Indonesia Is Looking for More Than Security Support from the United States

commentary

Sep 14, 2022

U.S. President Joe Biden talks with Indonesia's President Joko Widodo at the U.N. Climate Change Conference in Glasgow, Scotland, November 1, 2021, photo by Kevin Lamarque/Reuters

U.S. President Joe Biden talks with Indonesia's President Joko Widodo at the U.N. Climate Change Conference in Glasgow, Scotland, November 1, 2021

Photo by Kevin Lamarque/Reuters

This commentary originally appeared on Nikkei Asia on September 14, 2022.

Ever since it hosted the Bandung Conference in West Java in 1955, Indonesia has been famous, or perhaps infamous, for its strict adherence to nonalignment in its foreign policy.

The Bandung Spirit is still alive and well today in Jakarta. Come November, Indonesia will play host to global leaders again, this time for the Group of 20 Summit, and Jakarta has announced that both U.S. President Joe Biden and Russian President Vladimir Putin are invited, regardless of how awkward this might be given the war in Ukraine.

In June, Indonesian President Joko Widodo met with Ukrainian President Volodymyr Zelensky in Kyiv, and then with Putin in Moscow, underscoring Jakarta's assiduous neutrality.

Indonesia's nonalignment, however, breaks down within its own neighborhood, the Indo-Pacific. Rather than remain aloof from the new great power competition between the United States and China, Indonesia has quietly, albeit determinedly, favored relations with Washington, though in reality, it does not have much of a choice.

Indonesia has quietly, albeit determinedly, favored relations with Washington, though in reality, it does not have much of a choice.

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In recent years, China has leveraged its coast guard and fishing militia to encroach upon Jakarta's exclusive economic zone. In one particularly tense episode, dozens of Chinese fishing vessels, along with a coast guard escort, entered the waters off Indonesia's Natuna Islands in December 2019. The confrontation escalated as Indonesia dispatched warships and F-16 fighter jets to patrol the area.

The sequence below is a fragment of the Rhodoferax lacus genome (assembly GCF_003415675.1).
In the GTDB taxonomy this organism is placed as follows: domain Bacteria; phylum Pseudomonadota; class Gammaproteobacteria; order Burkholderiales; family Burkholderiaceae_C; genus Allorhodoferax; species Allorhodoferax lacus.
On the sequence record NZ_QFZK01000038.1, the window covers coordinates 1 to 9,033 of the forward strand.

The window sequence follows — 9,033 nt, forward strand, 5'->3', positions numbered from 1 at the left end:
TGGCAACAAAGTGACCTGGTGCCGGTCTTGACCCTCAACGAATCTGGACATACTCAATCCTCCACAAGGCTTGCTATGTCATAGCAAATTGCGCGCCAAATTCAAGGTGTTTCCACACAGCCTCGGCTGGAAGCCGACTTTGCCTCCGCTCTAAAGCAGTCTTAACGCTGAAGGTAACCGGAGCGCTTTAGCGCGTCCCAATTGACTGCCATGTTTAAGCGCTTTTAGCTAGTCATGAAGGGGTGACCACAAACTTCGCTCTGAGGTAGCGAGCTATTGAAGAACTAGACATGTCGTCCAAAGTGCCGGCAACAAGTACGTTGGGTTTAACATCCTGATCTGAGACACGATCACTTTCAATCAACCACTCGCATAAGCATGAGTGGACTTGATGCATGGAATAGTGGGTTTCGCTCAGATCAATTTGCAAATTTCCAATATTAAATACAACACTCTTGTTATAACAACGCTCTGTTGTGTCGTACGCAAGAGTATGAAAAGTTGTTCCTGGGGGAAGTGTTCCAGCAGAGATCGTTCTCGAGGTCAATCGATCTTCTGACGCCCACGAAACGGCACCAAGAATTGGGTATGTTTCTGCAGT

In August 2021, Beijing sent a survey vessel into Indonesia's EEZ for seven weeks. China's salami-slicing tactics continue to this day, according to Indonesian maritime security officials, but recent incidents have been less publicized.

Bilateral diplomatic and security dialogues between the two nations are essentially dead, due to the dispute over the Natuna Islands area.

Economic relations, though, remain strong, with China now building Indonesia's largest hydroelectric power plant, a $17 billion project, in Borneo as part of the Belt and Road Initiative.

Beijing's signature infrastructure project in Indonesia, the Jakarta-Bandung railway line, could be completed as early as next year. Many other infrastructure projects are on the agenda as well.

China is also Indonesia's No. 1 trading partner, with ties set to grow further following the Indonesian parliament's ratification last month of the Regional Comprehensive Economic Partnership.

Amid the pandemic, China provided Indonesia with much-needed vaccines and became its main supplier of personal protective equipment. Widodo prominently received a shot of Chinese vaccine on live television, with a box displaying the Sinovac brand name clearly visible in an important public demonstration of trust.